Polls show the public strongly opposes companies use of immigrants to outsource Americans’ jobs.

That proposed staple program also contradicts the president’s set of immigration principles, which begins by stating:

The Trump Administration is ready to work with Congress to achieve three immigration policy objectives to ensure safe and lawful admissions; defend the safety and security of our country; and protect American workers and taxpayers.

The President’s letter accompanying the principles also declared:

Immigration reform must create more jobs, higher wages, and greater security for Americans — now and for future generations.  The reforms outlined in the enclosure are necessary to ensure prosperity, opportunity, and safety for every member of our national family.

The visa programs counter those goals because they reduce wages for Americans and deter Americans from high-tech carers where they must compete against foreign migrants who know their low-wage jobs can be topped off by an offer of citizenship.

Ivanka Trump’s reference to “the Senator” was to Sen. Amy Klobuchar, who earlier spoke at the conference about a claimed need for “comprehensive immigration reform.” Klobuchar said:

[One of the] other things we could do to jump-start our economy is immigration reform, comprehensive immigration reform. We have the ongoing issue with DACA that we have to fix, of course, and there are a lot of my colleagues who make a very good humanitarian argument which I embrace, but for me, I always make the economic argument. Over 70 of our Fortune 500 companies are headed up by immigrants, 25 percent of our U.S. Nobel Laureates were born in other countries, and yet we have a situation where my hockey team in Minnesota … they can get unlimited visas for their players from Canada, but [the] Mayo Clinic can’t bring in a doctor because his spouse can’t work for seven years or 3M can’t bring in an engineer, so I think this economic argument for immigration reform has to be up front and center as we go forward.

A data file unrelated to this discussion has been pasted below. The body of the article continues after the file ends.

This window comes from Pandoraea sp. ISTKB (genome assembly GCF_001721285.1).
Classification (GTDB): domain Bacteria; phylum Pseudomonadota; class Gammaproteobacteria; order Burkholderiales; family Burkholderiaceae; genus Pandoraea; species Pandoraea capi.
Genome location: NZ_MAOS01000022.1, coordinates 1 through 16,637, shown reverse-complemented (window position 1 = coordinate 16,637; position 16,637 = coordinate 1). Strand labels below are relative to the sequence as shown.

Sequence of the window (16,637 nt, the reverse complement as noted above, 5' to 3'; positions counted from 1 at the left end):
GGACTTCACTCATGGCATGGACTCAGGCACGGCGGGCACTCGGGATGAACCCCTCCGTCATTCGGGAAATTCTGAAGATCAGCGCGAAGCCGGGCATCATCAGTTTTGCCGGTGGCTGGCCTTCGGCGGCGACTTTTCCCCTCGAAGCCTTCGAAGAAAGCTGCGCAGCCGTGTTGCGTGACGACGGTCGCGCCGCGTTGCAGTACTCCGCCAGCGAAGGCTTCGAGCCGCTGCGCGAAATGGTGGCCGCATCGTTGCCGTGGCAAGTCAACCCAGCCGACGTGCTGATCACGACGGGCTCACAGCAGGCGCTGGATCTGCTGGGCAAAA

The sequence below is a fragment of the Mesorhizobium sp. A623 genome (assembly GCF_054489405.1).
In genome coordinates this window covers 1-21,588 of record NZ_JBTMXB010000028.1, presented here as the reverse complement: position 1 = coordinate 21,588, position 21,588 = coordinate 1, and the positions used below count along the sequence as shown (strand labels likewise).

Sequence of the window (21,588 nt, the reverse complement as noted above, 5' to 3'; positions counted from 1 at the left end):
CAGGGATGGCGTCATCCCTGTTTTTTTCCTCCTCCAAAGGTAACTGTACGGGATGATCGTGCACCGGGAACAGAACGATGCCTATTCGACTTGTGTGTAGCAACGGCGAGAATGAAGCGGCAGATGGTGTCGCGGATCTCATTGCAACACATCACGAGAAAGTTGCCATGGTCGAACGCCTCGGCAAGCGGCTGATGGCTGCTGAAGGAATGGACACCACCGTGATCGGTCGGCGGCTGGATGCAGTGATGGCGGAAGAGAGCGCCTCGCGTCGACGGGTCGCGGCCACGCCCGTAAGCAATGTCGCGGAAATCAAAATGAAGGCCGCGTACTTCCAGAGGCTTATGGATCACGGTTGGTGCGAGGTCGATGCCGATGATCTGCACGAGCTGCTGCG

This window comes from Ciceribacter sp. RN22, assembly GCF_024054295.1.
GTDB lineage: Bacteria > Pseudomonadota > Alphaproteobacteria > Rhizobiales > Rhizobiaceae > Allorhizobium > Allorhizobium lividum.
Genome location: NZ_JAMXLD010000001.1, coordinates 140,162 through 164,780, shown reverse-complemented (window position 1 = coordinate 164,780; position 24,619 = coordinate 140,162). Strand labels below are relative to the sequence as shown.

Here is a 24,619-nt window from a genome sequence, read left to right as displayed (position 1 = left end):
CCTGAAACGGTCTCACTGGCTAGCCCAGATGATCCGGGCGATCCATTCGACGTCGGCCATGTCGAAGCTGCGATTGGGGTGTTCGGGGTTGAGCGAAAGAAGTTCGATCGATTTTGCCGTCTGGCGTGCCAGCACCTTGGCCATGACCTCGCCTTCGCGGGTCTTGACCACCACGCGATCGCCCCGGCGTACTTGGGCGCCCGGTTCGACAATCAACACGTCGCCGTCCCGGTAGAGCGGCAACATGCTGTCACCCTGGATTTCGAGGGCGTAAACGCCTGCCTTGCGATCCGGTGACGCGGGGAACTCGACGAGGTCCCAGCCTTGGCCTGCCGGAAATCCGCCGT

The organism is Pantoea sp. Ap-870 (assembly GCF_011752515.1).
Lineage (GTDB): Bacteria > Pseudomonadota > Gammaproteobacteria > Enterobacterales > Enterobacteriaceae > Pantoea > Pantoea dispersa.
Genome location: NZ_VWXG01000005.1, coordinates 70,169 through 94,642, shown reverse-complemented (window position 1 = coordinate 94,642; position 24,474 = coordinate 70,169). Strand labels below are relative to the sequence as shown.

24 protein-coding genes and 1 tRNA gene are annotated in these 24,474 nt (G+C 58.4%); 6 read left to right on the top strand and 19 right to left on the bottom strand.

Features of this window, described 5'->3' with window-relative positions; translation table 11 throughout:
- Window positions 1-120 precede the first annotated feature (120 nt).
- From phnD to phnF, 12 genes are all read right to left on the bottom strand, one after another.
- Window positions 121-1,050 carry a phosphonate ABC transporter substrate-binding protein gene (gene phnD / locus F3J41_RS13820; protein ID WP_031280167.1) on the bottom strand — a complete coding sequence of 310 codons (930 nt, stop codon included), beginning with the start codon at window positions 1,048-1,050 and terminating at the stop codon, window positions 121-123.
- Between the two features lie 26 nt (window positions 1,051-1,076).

In practice, the 3m company requested visas to hire 17 foreign white-collar professionals instead of young Americans in 2016, according to the MyVisaJobs.com website.

The Mayo Clinic is a non-profit, so it can bring in as many foreign doctors, surgeons, technicians and white-collar professional as it wishes via the H-1B visa program. In 2016 it was given permission to import 140 white-collar professionals to work as gastroenterologists, researchers, family doctors, pediatricians, computer experts and industrial engineers. Twenty-one of those imported professionals were slated to work in satellite facilities outside Minnesota.


 

Klobuchar noted that her sister is an accountant. In 2016, the federal government approved 2,428 requests for H-1B visas to import foreign accountants for jobs sought by U.S. accountants, according to the MyVisaJobs.com website.

 

Overall, in 2016, the federal government approved 2,845 visa-request for jobs in Minnesota. That Minnesota total included 47 people for accountancy jobs.